Searching for "google"
Hardin MD Notes, Dec 20, 2000
Computers with awareness of themselves and other computers are (so far) only in science-fiction, but perhaps a step in the direction of computer self-consciousness is the ability of a search engine to search for itself and other search engines -- In early December I searched in Google and 7 other search engines (listed below) for "google" and examined the first 100 hits in each, with interesting results that reveal a lot about how search engines work (think?).
In all of the search engines the pages retrieved generally fall into 2 categories: internal Google pages and external pages (not at the Google site) with commentary and discussion of Google. The most interesting links to me (and I think to most people doing a search for "google") are the ones in the second category.
Google excels at finding commentary sites
Actually, what triggered my interest in doing this little study was the observation that two commentary pieces that I have written about Google in the last year were highly ranked in a search for "google" on Google. What especially piqued my interest is that these two articles expressed widely different opinions on Google -- One of them (Google likes directory sites) was strongly favorable, and the other (Searching for directory sites: Google - Yahoo! questions) was rather unfavorable. To the great credit of Google's link analysis system, however, both of them were ranked highly: the favorable article was number 6, and the unfavorable one was number 16. (The favorable one is higher, I think, partly because it was written earlier, but also because it really is the more significant of the two articles, in the author's opinion.)
So, having found that my own commentary articles about Google were highly (and appropriately) ranked in Google, I suspected that other highly-linked commentary pieces would follow close behind. Looking at the first 100 hits in a search for "google" on Google, my suspicion was confirmed -- Most of the links were indeed to commentary pieces about Google.
Other search engines generally did find a fair share of commentary sites on Google, but they didn't find as many high-quality sites as Google did. Google found a higher proportion of the commentary sites that I've come to recognize over the last several months as I've followed the development of Google. Specifically, search engines that found a fairly high proportion of commentary sites are Northern Light, Hotbot, Alta Vista, and Excite; finding almost no commentary sites were Lycos and Fast.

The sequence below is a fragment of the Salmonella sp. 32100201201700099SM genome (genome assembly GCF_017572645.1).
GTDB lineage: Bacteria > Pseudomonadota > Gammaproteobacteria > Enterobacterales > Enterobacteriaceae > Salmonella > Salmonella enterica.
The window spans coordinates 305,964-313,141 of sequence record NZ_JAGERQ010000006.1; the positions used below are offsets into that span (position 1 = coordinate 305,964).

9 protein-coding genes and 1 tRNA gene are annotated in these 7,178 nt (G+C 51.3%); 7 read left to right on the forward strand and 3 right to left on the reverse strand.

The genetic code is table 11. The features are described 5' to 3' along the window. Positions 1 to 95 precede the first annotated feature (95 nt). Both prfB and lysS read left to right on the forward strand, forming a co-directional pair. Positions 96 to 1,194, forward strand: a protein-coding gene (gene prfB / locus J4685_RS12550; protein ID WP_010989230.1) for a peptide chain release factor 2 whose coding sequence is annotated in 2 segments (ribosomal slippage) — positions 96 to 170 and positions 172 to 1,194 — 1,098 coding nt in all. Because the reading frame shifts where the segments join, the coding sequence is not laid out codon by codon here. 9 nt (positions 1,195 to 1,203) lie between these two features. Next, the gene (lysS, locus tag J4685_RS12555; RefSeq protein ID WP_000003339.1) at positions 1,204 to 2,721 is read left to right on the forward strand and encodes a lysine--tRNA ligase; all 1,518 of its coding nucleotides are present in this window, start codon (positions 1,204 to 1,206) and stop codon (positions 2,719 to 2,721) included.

Commentary sites found by Google were generally a step above the other search engines. The others tended to find many titles that looked like they had only a peripheral discussion of Google, with some laughable, quirky extremes: 2 search engines (InfoSeek and Northern Light) had top-15 hits for Barney Google, the cartoon character and in 2 others (Fast and InfoSeek) the bottom third of the top 100 hits was virtually all for the Weather Underground site, which apparently has some peripheral relationship to Google.
Other search engines find more internal Google pages
An especially interesting contrast between Google and other search engines was the proportion of internal Google pages vs. external commentary pages about Google. As mentioned, most of the search engines other than Fast and Lycos did have some commentary pages -- All of them, especially Fast and Lycos, also had many internal pages that are part of the Google site. Google, however, had only a few internal pages -- 4 in the first 15 links, and no others in the rest of the top 100.
Let me repeat that -- In searching for "google," other search engines find many more internal Google pages than Google does. Isn't that a surprise? Well, maybe -- But thinking about how Google works compared to other search engines may explain the difference -- Google apparently does a better job of finding commentary pages that are ABOUT Google because its ranking is based on link popularity, and so it learns that people around the Web are more likely to make links to commentary pages on Google than to internal Google pages. More traditional search engines, on the other hand, in their ranking algorithm, give more weight to pages that are at the site that has the same name as the search term.
Google's link-analysis shines
So, once again Google shows why it has captured the fancy of the net -- Other search engines get bogged down by the sheer volume of pages at the Google site, and the many pages discussing Google at other sites, and so they fail to find what most people doing this search want: good commentary and discussion of Google. By simply relying on its link-popularity method, as it does for every other subject, Google on the other hand, finds the best sites.
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